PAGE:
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This course pulls together the skills you've been learning in the previous After Effects Apprentice installments to create a real-world video promo. Trish leads you through building the artwork and components used in the final piece, and then Chris shows how to assemble these precompositions into a 3D world, timed to music. Along the way, Trish and Chris also share their thoughts as they design a video project, including unifying the overall look and handling change requests from clients.
The After Effects Apprentice videos on lynda.com were created by Trish and Chris Meyer and are designed to be used on their own and as a companion to their book After Effects Apprentice. We are honored to host these tutorials in the lynda.com library.
The next client comment was that they really liked the motion blur on the text during these transitions, and they'd like to see even more blur. Okay, how do you go about doing that? Well, the one thing you don't do is try to change it in your Final Comp. You may think you can go up to Composition > Composition Settings > Advanced, and say crank up a ton of blur, click OK. But you will see it really has no effect. The setting for this comp only affects layers animated in this comp.
Now, while it's true that composition settings frame rate would ripple down to all the pre-comps, the Motion Blur settings don't. So you're going to need to tackle this in the pre-comps. So I will cancel out of here. We are looking at Comp 2 right now anyway, so let's bring that one forward. Open up Composition > Composition Settings, go underneath the Advanced tab and work with the Motion Blur settings. Now, we already increased the samples per frame in this comp, but we forgot to make the same setting back in the first comp. We probably want to have similar settings in the two comps to unify our look, and I particularly want to make sure that I have enough samples per frame that I don't scrub particularly as I increase the amount of Shutter Angle.
Let's go ahead and double the Shutter Angle up to 360 degrees. That's twice what a normal film camera would deliver. Don't hit Return or click OK. You'd close this dialog. More recent versions of After Effects have a Live Preview button, so you can see these changes more quickly. So I will click off to accept the value. And there's double the blur where things are really becoming more blurred out. I think that is interesting. I will turn off the preview for before and after. So I think that is more interesting, more indistinct look. Now, I am going to click OK, move to a place such as this rotation of the cube.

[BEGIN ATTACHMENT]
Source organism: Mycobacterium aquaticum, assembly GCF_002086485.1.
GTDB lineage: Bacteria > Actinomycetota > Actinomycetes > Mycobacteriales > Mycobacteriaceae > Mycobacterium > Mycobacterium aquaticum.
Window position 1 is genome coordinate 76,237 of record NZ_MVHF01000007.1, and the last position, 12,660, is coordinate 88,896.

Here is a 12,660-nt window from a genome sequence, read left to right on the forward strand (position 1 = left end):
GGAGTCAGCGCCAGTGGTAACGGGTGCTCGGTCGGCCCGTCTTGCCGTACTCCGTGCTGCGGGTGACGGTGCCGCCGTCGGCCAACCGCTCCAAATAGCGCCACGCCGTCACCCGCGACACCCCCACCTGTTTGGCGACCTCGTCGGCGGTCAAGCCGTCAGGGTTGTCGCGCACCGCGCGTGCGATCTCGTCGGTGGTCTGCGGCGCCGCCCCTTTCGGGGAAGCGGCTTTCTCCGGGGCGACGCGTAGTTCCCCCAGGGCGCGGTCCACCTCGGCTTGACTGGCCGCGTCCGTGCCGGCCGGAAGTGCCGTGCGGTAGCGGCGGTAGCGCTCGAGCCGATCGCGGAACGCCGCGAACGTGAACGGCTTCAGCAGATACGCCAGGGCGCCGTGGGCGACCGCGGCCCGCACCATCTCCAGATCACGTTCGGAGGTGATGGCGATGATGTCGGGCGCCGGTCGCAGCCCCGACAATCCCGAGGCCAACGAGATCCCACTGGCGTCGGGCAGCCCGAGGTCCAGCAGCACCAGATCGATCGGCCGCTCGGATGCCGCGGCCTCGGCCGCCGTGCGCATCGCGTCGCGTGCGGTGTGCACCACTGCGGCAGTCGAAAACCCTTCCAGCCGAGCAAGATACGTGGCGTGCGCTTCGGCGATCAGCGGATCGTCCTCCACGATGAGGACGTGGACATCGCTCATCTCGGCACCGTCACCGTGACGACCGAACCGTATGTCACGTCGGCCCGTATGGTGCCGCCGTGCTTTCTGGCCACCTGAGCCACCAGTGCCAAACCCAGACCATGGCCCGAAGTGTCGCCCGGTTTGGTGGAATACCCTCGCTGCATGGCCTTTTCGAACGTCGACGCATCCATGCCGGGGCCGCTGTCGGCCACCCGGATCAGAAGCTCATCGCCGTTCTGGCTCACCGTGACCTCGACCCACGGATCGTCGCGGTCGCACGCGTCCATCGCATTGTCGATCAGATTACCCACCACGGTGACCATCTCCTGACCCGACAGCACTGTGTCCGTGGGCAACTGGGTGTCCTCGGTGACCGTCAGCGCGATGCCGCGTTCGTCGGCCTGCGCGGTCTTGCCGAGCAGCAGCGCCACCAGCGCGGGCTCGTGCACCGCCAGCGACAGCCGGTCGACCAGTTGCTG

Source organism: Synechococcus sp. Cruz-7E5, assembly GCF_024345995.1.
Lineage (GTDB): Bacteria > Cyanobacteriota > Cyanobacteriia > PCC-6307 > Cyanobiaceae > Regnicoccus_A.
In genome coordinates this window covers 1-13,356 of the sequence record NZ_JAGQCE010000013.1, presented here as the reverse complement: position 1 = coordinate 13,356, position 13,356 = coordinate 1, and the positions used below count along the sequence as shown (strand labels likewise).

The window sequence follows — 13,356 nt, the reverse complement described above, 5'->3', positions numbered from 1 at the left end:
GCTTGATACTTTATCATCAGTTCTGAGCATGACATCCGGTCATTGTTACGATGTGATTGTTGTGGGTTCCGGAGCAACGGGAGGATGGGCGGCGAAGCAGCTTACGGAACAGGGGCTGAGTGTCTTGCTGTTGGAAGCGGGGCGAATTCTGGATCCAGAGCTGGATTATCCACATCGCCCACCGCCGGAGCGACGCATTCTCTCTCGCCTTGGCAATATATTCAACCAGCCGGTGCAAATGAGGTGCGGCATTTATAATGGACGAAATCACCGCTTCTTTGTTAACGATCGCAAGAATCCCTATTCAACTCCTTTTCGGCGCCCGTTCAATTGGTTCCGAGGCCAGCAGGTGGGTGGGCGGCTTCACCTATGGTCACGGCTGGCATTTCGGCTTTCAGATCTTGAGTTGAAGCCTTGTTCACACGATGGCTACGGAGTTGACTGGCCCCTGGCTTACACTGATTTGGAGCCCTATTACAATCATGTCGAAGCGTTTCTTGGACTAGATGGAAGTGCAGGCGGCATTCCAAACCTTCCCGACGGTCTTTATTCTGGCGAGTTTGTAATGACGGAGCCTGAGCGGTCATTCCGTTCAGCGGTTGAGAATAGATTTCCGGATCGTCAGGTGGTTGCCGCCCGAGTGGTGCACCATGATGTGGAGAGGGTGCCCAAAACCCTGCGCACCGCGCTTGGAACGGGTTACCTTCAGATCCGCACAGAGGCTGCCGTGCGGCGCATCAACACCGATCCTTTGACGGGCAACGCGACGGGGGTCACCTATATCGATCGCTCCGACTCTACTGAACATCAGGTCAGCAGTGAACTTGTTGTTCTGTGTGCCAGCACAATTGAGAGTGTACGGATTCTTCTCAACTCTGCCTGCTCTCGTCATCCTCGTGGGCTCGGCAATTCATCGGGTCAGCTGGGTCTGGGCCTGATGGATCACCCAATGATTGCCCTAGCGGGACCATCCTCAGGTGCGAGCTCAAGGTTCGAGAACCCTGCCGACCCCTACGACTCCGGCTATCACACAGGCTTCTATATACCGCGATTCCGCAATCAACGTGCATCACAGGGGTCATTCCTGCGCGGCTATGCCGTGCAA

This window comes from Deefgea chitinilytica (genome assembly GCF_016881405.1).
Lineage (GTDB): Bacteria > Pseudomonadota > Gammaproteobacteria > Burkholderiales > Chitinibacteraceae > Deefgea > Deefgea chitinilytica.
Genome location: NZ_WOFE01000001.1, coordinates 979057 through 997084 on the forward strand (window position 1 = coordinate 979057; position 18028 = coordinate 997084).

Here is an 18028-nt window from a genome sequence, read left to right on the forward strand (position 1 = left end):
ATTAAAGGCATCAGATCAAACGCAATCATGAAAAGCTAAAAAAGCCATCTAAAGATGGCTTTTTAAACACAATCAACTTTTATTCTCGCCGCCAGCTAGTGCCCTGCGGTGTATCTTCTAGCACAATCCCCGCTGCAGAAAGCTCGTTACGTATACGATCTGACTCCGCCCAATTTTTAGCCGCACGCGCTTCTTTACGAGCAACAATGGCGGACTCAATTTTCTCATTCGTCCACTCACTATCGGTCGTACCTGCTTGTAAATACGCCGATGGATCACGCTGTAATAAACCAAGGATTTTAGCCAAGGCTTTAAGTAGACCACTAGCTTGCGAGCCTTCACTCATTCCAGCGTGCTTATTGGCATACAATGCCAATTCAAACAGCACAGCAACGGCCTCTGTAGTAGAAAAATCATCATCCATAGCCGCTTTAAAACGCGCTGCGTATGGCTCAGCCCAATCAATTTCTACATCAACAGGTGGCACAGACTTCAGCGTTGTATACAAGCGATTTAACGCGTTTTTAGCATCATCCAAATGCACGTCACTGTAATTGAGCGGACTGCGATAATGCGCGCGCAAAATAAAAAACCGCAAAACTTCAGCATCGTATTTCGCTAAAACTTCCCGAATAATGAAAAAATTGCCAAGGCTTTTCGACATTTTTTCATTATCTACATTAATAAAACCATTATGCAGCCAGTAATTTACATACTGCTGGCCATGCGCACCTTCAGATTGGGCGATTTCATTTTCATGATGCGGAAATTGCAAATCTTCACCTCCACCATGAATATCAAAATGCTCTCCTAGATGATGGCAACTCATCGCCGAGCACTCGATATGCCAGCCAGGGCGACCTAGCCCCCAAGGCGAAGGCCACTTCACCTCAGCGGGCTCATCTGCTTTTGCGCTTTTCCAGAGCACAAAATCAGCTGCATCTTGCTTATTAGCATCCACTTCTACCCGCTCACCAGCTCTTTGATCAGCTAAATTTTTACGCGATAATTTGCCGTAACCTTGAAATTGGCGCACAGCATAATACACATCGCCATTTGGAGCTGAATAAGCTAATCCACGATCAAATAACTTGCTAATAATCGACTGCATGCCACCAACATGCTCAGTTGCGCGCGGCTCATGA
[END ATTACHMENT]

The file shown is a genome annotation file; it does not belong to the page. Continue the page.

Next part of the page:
I am going to see that this indeed now has introduced quite a bit of blur as well. I am going to check my type to make sure there is no strobing, and there is some faint strobing going on right around here. It may go by so fast no one is ever going to notice. But you can go ahead and be careful by saying Composition Settings > Advanced > Samples Per Frame, and bumping that up just a little bit more. Let's try 40. A little bit smoother. Not quite there yet. Let's try 48.
I am not immediately going to the maximum value because the higher this is, the longer it will take to render. Now, that looks smooth. I don't know how this looks with you viewing a compressed version of this movie, but it looks fine on my uncompressed screen right now. The last tweak to keep in mind is Shutter Phase. In reality, Motion Blur tends to be centered around the current time. The ideal Shutter Phase setting is negative half of your Shutter Angle. My Shutter Angle is 360. I am going to set this to -180.
As soon as I accept that, you will see my blurred characters shift a little bit to indicate a different area and time. This will actually give you a more realistic look particularly around keyframes. So, remember these settings: 360, -180, 48, 128. Go apply the same settings to Main Comp 1. Let's pick an area early on. When there's a heavy text animation going on, Command+K, or Ctrl+K, to open up the Composition Settings > Advanced > 360, -180, 48 for very smooth blur, 128, same number, click OK.
So now we've increased the amount of Motion Blur to an exaggerated amount, so the client will get that overhyped look they seem to be interested in.
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